The term “blended learning” is slowly becoming ubiquitous within the education industry, but what exactly does this term mean and how are schools incorporating new approaches to 21st century learning?
In the article below, we break down the essence of the blended learning model and offer a more in-depth explanation of the most popular blending learning approaches.
The Blended Learning Model
The blended learning model is a more student-centric approach to education, in which students are offered more in-control over their learning experience.
At the root of each blended learning model is the online delivery of content, in which the traditional face-to-face classroom setting is combined with computer-mediated activities that allow students to become fully immersed with the course curriculum.
Increasing educational technology, easy-to-use software and a wide variety of mobile and digital platforms are making blended learning models more accessible than ever before. In fact, many teachers and students are already integrating digital content as a part of their traditional classroom instruction through the use of email, blogs, video, discussion boards, learning management software, and computer-based activities, presentations and assessments.
By integrating digital technology as a supplement to in-class instruction, educators are effectively increasing students’ technology skills, creating a more creative learning experience and inviting students to connect with concepts at a deeper, more contextual level. Students gain control over the pace of their learning, while feeling much more empowered to experiment with course content using their own creativity, personal experience, and individual strengths.
Applying Blended Learning Models to Your Classroom
The following blended learning models are currently in use in classrooms across Canada and aboard. With each approach, technology is used to supplement or replace activities.
1. Flipped Classroom Model
In the Flipped Classroom model, students within a particular subject or course (i.e. French) rotate on a fixed schedule between face-to-face teacher-guided practices or projects during regular class hours and online delivery of content, activities, and/or instruction from a remote location (i.e. a home computer) outside of the classroom and school hours.
Course content and course instruction are delivered using online platforms, which the student can accessible remotely (i.e. independently and outside of the classroom). The use of video and audio elements differentiates the Flipped Classroom model.
In summary, the Flipped Classroom model:
2. Flex Model
In the flex model, the Internet is utilized in the delivery of content and instruction. As a result, students move on an individually customized schedule.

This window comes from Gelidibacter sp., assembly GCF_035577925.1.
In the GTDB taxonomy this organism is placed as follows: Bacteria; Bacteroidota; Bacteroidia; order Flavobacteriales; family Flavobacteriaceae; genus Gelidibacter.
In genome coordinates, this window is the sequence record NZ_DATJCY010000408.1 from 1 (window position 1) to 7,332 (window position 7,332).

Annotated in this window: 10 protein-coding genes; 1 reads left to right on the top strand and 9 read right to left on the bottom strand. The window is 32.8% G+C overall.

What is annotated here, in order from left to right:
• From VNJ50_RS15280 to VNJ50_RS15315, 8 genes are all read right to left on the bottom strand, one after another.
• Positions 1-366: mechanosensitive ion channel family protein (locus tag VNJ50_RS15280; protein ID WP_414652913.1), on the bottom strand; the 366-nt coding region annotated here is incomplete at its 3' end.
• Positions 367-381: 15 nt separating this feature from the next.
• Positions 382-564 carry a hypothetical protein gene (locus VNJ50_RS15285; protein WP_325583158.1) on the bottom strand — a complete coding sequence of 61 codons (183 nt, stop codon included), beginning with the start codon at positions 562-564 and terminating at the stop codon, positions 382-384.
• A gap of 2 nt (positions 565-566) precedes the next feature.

Learning modalities are incorporated to guide the student through the course curriculum, while a teacher-of-record is present on campus to provide in-person support on a flexible, adaptive, and as-needed basis. Small-group instruction, online discussion forums, group projects, and individual tutoring are all hallmarks of this approach.
In summary, the Flex Model:
3. Self-Blend Model
In the self-blend model, students select to take one or more courses entirely online either at the school campus or off-site (i.e. at home).
Unlike full-time online learning, this model includes multiple courses and/or subjects, inviting students to self-blend some individual online courses while still taking other courses in the traditional classroom setting. In most cases, the online course is either supplements or part of credit recovery.
In summary, the Self-Blend Model:
4. Enriched Virtual Model
In contrast to the Self-Blend model, the Enriched Virtual model involves a school-wide experience. Within each course, students divide their time between in-classroom instruction and the delivery of online content and instruction, accessed remotely.
Unlike the Flipped Classroom model, students in the Enriched Virtual model rarely attend class on-campus every weekday. In addition, the Enriched Virtual model is a school-wide experience as opposed to a course-by-course program as with the Self-Blend model.
In summary, the Enriched Virtual Model:
The following suggestions are a great way to begin the process of integrated blended learning models within your school.
Extending your blended learning models is made possible by the seamless integration of effective education software platforms.
The XpressLab platform empowers both teachers and students to embrace 21st century and blended learning within today's modern classroom.
Our unique digital language assessment, course authoring and course delivery platform uses multimedia tools and interactive activities designed by pedagogy specialists to make learning more interactive and ultimately, more fun. We make it easy to create interactive, digital activities and assessments that specifically target listening comprehension and speaking skills, using sounds, images and text to build language fluency.